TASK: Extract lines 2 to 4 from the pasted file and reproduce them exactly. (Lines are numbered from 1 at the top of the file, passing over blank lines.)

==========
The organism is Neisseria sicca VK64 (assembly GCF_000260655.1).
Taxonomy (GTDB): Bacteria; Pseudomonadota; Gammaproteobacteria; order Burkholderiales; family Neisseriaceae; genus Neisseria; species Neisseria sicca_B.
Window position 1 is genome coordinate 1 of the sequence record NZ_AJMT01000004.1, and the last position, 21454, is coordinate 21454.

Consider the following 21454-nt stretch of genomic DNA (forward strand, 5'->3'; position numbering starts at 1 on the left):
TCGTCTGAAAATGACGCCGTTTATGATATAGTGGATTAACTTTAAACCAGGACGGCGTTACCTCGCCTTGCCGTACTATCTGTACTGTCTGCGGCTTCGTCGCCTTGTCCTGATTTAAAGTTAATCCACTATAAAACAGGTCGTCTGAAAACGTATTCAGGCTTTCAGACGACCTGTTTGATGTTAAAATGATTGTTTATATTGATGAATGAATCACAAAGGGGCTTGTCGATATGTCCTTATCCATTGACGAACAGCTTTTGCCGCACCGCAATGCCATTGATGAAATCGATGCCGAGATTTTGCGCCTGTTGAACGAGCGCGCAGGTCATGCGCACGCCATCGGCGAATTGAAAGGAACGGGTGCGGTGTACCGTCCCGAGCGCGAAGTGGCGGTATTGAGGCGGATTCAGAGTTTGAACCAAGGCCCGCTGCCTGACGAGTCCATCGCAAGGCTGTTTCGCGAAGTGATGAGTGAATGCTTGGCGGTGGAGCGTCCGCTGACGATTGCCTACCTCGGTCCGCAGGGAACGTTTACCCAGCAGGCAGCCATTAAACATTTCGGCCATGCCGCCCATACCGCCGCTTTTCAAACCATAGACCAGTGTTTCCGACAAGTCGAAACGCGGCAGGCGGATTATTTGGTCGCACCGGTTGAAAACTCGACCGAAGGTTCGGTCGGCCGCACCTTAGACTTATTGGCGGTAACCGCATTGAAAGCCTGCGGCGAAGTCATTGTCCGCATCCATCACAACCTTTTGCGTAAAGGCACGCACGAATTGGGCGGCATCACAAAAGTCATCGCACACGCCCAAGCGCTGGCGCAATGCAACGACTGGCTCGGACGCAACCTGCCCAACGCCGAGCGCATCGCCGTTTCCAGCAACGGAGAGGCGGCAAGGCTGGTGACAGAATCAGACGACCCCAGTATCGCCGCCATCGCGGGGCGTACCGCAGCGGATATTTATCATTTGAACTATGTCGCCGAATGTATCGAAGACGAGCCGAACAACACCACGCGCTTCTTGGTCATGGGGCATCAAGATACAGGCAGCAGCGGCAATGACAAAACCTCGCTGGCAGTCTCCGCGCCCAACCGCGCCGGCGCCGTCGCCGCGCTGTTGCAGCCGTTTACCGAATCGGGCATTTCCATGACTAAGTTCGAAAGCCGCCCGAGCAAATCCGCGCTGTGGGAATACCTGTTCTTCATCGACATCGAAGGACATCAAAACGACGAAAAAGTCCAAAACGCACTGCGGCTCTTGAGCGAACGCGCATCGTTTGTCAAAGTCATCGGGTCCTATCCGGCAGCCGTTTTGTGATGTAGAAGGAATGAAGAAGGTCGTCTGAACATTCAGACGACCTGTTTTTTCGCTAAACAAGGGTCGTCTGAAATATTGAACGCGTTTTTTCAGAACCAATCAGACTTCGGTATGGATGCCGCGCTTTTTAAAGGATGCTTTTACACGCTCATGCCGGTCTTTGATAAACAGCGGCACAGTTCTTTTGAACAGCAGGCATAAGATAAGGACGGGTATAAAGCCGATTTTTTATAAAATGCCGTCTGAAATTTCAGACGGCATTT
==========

Taxonomy (GTDB): Bacteria; Pseudomonadota; Gammaproteobacteria; order Burkholderiales; family Neisseriaceae; genus Neisseria; species Neisseria sicca_B.
Window position 1 is genome coordinate 1 of the sequence record NZ_AJMT01000004.1, and the last position, 21454, is coordinate 21454.

Consider the following 21454-nt stretch of genomic DNA (forward strand, 5'->3'; position numbering starts at 1 on the left):